If you haven’t seen this video of snippets, you are missing an important ingredient to understanding American foreign policy. Do yourself a favour and watch it
Yesterday, a number of my alumni were wishing everyone “Eid Ul Aza” or “Eid Mubarak” or similar. November 6, 2011 is associated with an Islāmic festival, sometimes called Eid al-Adha. Essentially, Muslims contend that it was Yishmael who Avraham Avinu was commanded to sacrifice on the Akeyda. They celebrate this act of faith with a feast and wish each other Eid Mubarak. I had discussed this issue in the past with some of my more open-minded alumni, and one of them said “forget who it was, just celebrate an act of extreme faith”.
I have always considered religious festivals to be a private matter. It never made sense to me that someone should wish me a Happy Chanukah anymore than I would wish them a Merry Xmas. To be sure, Muslims are not considered בעלי עבודה זרה and so the issue in this instance is somewhat different from a halachic point of view. On the other hand, this particular festival grated on me because it was contradicted by all ancient sources.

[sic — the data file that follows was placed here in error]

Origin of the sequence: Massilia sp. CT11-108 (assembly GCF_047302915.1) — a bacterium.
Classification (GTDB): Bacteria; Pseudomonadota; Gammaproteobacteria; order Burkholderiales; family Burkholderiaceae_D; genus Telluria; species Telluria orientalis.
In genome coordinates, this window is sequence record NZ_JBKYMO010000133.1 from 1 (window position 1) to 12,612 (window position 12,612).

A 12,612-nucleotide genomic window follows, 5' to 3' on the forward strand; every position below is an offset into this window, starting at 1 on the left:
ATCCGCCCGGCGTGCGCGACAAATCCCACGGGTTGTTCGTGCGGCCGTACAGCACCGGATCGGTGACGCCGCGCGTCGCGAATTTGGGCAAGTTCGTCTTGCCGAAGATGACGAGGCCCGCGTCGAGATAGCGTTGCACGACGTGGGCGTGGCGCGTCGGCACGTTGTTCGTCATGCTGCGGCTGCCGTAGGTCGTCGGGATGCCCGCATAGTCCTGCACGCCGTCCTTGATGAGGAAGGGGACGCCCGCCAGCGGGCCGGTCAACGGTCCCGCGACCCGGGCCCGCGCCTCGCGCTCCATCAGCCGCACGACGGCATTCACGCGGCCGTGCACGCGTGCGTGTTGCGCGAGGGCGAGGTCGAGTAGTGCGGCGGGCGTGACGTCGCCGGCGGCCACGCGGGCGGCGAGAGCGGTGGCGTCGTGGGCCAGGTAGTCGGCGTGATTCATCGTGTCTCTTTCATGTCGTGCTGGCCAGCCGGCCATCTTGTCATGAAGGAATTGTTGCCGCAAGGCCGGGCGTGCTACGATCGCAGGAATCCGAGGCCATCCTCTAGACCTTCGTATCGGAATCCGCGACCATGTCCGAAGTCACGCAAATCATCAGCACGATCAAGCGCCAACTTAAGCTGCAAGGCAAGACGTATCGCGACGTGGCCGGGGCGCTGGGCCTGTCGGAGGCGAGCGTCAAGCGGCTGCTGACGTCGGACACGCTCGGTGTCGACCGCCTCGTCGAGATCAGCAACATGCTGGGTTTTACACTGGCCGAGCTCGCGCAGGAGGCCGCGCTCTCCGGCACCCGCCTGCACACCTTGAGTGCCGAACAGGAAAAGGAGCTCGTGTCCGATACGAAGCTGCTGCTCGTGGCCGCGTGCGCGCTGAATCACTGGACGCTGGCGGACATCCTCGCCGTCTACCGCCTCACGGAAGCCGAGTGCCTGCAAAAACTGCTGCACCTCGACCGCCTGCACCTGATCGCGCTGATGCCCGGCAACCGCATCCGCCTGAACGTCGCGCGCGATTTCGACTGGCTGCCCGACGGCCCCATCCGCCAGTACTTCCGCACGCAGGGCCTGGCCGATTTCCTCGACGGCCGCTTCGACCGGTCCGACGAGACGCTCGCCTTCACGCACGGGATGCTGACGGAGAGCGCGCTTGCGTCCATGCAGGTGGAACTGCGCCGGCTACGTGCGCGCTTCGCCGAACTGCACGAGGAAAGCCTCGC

We contend that it was Yitzchak who was on the Akeyda. Even if some Muslims seemingly acknowledge that Yitzchak was also charged to be on the Akeyda with Avraham, I always viewed that as apologetic and a cop-out.
So what does one say, if anything? In the end I settled on “Enjoy your feast”. Is that kosher in the spirit of שלום?
What do you say when someone wishes you Merry Xmas? In the case of Roman Catholics Xmas is עבודה זרה.
Do you feel uncomfortable if someone wishes you Happy Chanukah? Are you as über sensitive as me?
I admit that I am overly sensitive. Towards the end of the year, our office is bedecked with Xmas decorations. I feel uncomfortable just entering the office at that time, and avoid doing so at all costs. I don’t so much care if someone pays for and displays their own personal decorations, but I do not care for University money being used for one particular religion. Are my views too extreme?